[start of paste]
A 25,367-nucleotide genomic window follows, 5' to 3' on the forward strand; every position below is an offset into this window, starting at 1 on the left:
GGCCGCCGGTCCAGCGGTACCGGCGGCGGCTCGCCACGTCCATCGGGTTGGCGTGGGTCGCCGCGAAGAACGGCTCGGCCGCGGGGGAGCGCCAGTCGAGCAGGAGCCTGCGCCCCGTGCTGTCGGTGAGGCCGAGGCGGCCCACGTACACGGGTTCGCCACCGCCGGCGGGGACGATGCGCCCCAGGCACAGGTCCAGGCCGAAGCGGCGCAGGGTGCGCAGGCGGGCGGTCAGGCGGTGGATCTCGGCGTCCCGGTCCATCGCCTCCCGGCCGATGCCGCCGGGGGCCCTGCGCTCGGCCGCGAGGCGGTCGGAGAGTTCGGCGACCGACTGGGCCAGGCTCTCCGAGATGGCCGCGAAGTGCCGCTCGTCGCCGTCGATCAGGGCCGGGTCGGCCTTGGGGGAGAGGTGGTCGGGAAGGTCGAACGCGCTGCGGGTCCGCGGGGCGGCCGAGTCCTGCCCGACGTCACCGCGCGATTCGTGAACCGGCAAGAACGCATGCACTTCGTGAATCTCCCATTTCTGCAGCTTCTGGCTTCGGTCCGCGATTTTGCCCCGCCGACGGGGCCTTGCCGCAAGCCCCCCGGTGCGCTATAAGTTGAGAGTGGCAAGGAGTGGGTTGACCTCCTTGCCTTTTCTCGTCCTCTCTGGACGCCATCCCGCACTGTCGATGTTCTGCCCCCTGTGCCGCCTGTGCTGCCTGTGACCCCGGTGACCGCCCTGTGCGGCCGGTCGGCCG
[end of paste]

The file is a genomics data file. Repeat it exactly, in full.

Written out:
A 25,367-nucleotide genomic window follows, 5' to 3' on the forward strand; every position below is an offset into this window, starting at 1 on the left:
GGCCGCCGGTCCAGCGGTACCGGCGGCGGCTCGCCACGTCCATCGGGTTGGCGTGGGTCGCCGCGAAGAACGGCTCGGCCGCGGGGGAGCGCCAGTCGAGCAGGAGCCTGCGCCCCGTGCTGTCGGTGAGGCCGAGGCGGCCCACGTACACGGGTTCGCCACCGCCGGCGGGGACGATGCGCCCCAGGCACAGGTCCAGGCCGAAGCGGCGCAGGGTGCGCAGGCGGGCGGTCAGGCGGTGGATCTCGGCGTCCCGGTCCATCGCCTCCCGGCCGATGCCGCCGGGGGCCCTGCGCTCGGCCGCGAGGCGGTCGGAGAGTTCGGCGACCGACTGGGCCAGGCTCTCCGAGATGGCCGCGAAGTGCCGCTCGTCGCCGTCGATCAGGGCCGGGTCGGCCTTGGGGGAGAGGTGGTCGGGAAGGTCGAACGCGCTGCGGGTCCGCGGGGCGGCCGAGTCCTGCCCGACGTCACCGCGCGATTCGTGAACCGGCAAGAACGCATGCACTTCGTGAATCTCCCATTTCTGCAGCTTCTGGCTTCGGTCCGCGATTTTGCCCCGCCGACGGGGCCTTGCCGCAAGCCCCCCGGTGCGCTATAAGTTGAGAGTGGCAAGGAGTGGGTTGACCTCCTTGCCTTTTCTCGTCCTCTCTGGACGCCATCCCGCACTGTCGATGTTCTGCCCCCTGTGCCGCCTGTGCTGCCTGTGACCCCGGTGACCGCCCTGTGCGGCCGGTCGGCCG